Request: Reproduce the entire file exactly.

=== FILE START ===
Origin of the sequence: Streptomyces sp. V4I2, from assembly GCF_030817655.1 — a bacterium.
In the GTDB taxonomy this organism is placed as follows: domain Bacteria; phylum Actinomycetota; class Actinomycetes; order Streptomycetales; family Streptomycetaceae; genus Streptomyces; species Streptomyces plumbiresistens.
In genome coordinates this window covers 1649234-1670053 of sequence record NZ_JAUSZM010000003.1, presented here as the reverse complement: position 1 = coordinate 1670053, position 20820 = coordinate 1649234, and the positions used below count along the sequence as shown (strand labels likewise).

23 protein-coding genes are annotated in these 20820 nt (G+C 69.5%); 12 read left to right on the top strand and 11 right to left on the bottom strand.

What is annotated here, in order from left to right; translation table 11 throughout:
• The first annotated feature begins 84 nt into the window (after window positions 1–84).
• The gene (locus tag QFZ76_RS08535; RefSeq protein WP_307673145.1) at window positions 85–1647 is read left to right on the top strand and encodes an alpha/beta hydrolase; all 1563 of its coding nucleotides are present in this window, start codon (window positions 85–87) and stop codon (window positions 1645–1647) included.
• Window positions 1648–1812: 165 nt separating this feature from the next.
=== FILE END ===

Origin of the sequence: Streptomyces sp. V4I2, from assembly GCF_030817655.1 — a bacterium.
In the GTDB taxonomy this organism is placed as follows: domain Bacteria; phylum Actinomycetota; class Actinomycetes; order Streptomycetales; family Streptomycetaceae; genus Streptomyces; species Streptomyces plumbiresistens.
In genome coordinates this window covers 1649234-1670053 of sequence record NZ_JAUSZM010000003.1, presented here as the reverse complement: position 1 = coordinate 1670053, position 20820 = coordinate 1649234, and the positions used below count along the sequence as shown (strand labels likewise).

23 protein-coding genes are annotated in these 20820 nt (G+C 69.5%); 12 read left to right on the top strand and 11 right to left on the bottom strand.

What is annotated here, in order from left to right; translation table 11 throughout:
• The first annotated feature begins 84 nt into the window (after window positions 1–84).
• The gene (locus tag QFZ76_RS08535; RefSeq protein WP_307673145.1) at window positions 85–1647 is read left to right on the top strand and encodes an alpha/beta hydrolase; all 1563 of its coding nucleotides are present in this window, start codon (window positions 85–87) and stop codon (window positions 1645–1647) included.
• Window positions 1648–1812: 165 nt separating this feature from the next.